listener2In the following lines, I will write about how to fully enjoy music. It may sound pretty arrogant, I know, but ask you a few minutes of your precious time to read what I have you to tell. I promise you won’t regret it.

As a classical musician who grew up in a non musical ambient, I have a lot of friends who know next to nothing about classical music. “Classical music is boring!” I heard it often and after a few minutes, people who say that usually confess that they have never really listened to it. In my opinion, it is a shame that centuries of wonderful music are so underrated because of commonplace prejudices. All my non musician friends I brought to attend a classical concert or recital were amazed by the music. None of them regret going to those concerts. So I reached a conclusion: Classical “academic” music is not popular only because people do not know what it actually is.

But once we know that, we get to the next problem: if we don’t know anything about that music and that world, how do we know what we have to pay attention to when we listen to classical music? That is a very important question when we approach a genre of music we are not acquainted with, and it also works for music from other cultures or any kind of art we aren’t used to. Why was that created? As curiously clever people, when we find something we don’t know about, we should try to understand it. As clever listeners, we also should try it. In fact, looking for new and different things is always good, so we can learn about ourselves, the world and the human being in general. So we can sit comfortably without worrying about music and art, and only listen to what mainstream offers, or we can stand up and say, “Hey! I want to look for other kinds of music and find out what I really want!” If you choose the second option, I will be very pleased to help you to understand any kind of music by bringing you the keys to listen and understand music as a professional musician does, thus expanding your sound experience in ways you would never have thought possible.

Our musical trip starts with the Spanish Capriccio, composed by Nikolai Rimsky-Korsakov. It is very easy to find on internet, on YouTube, Spotify, iTunes, etc. It is a relatively short work for orchestra, in which the composer uses Spanish themes to create this wonderful piece. Let me introduce Rimsky-Korsakov to you: He is a Russian composer of the 19th century, known for being the best orchestrator of his time. He fully mastered the orchestral writing, and he uses every instrument in the correct time, for the correct purpose. And this music, the Spanish Capriccio, is actually a treatise on orchestration itself. When we listen to it we should pay attention to the role of every instrument in the orchestra.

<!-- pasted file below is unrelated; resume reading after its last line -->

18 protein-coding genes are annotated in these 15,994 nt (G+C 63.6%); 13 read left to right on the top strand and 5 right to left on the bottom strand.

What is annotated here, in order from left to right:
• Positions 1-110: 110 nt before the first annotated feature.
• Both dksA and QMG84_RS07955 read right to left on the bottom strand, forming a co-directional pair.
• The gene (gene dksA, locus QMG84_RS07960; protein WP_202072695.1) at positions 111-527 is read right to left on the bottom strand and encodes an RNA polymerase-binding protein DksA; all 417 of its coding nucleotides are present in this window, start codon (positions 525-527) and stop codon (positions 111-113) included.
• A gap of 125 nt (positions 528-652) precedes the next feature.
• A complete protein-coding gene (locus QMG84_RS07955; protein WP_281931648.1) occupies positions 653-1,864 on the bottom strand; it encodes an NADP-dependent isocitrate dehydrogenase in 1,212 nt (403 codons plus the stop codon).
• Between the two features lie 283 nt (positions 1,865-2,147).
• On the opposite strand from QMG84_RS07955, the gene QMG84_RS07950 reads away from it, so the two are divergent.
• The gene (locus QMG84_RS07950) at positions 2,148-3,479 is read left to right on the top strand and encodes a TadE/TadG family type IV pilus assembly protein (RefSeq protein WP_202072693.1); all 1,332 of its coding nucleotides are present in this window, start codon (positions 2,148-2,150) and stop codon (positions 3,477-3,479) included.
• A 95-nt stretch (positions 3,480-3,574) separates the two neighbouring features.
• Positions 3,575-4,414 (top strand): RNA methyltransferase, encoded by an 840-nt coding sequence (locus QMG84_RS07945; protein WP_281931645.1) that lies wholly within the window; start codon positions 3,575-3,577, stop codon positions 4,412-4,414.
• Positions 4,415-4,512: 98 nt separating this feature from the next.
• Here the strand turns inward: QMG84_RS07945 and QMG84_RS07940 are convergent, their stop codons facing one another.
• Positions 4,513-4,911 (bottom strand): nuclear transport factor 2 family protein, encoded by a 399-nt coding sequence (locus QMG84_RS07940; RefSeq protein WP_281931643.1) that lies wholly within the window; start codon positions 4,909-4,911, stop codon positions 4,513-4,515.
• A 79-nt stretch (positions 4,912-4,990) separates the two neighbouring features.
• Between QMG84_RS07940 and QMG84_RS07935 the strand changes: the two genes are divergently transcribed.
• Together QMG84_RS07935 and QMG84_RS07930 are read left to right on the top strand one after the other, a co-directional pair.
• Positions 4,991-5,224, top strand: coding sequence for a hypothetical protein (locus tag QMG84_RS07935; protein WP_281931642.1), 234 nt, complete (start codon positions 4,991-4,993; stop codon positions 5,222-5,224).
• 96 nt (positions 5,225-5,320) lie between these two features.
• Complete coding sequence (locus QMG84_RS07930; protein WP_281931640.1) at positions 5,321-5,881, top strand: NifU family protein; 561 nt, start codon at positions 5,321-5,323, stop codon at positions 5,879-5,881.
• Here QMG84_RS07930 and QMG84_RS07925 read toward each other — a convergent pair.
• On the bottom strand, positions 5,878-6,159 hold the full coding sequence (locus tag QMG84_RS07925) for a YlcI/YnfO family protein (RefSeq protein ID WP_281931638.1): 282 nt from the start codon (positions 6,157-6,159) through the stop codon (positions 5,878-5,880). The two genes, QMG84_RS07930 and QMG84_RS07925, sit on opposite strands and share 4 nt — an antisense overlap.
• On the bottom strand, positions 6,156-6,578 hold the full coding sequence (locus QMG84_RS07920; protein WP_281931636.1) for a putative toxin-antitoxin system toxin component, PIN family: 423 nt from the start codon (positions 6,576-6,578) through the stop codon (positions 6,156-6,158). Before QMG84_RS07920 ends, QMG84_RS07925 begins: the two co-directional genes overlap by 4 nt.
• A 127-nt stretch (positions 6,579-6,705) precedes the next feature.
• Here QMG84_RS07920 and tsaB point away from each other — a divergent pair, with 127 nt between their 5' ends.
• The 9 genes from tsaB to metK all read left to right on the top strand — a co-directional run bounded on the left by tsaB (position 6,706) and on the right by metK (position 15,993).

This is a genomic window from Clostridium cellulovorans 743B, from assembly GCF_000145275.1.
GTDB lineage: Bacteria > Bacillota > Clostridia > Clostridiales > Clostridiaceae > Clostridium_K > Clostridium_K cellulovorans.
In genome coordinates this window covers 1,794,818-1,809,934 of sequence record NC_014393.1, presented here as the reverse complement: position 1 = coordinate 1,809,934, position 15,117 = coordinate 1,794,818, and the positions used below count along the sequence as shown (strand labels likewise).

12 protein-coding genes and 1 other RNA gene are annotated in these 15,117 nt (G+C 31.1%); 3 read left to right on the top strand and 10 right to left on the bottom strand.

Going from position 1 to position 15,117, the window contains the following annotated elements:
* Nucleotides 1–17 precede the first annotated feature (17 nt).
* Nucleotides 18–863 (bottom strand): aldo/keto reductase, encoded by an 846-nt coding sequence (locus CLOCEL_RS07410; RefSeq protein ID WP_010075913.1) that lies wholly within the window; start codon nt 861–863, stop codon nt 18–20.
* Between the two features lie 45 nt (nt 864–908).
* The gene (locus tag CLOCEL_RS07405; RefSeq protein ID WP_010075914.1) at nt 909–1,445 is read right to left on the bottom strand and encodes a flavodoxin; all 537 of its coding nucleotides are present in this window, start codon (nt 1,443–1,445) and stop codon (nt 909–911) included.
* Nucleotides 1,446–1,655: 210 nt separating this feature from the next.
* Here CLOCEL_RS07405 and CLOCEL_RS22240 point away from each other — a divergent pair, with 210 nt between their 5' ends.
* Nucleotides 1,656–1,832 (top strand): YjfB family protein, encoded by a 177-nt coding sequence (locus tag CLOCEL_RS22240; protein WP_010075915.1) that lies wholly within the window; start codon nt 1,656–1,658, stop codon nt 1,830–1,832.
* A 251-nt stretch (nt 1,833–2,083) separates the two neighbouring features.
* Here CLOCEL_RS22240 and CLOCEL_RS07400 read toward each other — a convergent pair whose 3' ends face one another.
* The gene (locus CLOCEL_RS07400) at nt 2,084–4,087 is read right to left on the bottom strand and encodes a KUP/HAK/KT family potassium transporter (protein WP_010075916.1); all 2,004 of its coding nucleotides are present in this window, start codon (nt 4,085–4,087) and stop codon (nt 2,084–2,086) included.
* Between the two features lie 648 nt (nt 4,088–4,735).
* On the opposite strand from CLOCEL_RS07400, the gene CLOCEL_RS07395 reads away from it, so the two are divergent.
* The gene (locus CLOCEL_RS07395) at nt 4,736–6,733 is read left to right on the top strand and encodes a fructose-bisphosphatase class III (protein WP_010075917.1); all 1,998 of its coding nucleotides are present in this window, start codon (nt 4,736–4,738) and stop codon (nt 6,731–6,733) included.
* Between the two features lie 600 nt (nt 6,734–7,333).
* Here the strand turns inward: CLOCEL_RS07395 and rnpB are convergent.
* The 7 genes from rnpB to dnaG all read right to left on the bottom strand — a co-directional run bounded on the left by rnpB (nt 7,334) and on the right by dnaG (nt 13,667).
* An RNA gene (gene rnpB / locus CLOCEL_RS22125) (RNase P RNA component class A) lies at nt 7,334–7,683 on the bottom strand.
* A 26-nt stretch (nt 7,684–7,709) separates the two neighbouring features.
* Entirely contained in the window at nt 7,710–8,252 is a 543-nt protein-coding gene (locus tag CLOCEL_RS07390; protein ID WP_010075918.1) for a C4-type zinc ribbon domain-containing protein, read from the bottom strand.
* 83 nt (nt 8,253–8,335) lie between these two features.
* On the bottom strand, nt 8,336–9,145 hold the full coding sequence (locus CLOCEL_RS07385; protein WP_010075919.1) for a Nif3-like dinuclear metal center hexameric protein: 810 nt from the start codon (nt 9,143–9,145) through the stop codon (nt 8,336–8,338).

The first step to fully enjoy it is to close our eyes and concentrate on our ears. While the colorful Spanish music begins, we will start to hear some details. The different timbres perfectly combined by Rimsky-Korsakov, the different textures, the brave moments, the calm ones. Every time you listen you will discover a new detail, a new light, a new color, and every listening session will be different and new! I could fill pages and pages talking about this piece, but I think it is better if you listen to it and find your own conclusions. Personally, I like the Zubin Mehta version.

Once you have listened, you are free to choose: give up and never listen to classical music again or start thinking classical music it is not as boring as people say and surf the internet to find out why Rimsky-Korsakov wrote this piece because you were amazed by the music and you want to know something else about it. If you choose one of the two last options, I recommend you listen to Scherezade (also by Rimsky-Korsakov), In the Steppes of Central Asia (Borodin). There are many other orchestral compositions you will surely enjoy. Today we have opened a door which can lead us to many different worlds, so let’s walk further into it!

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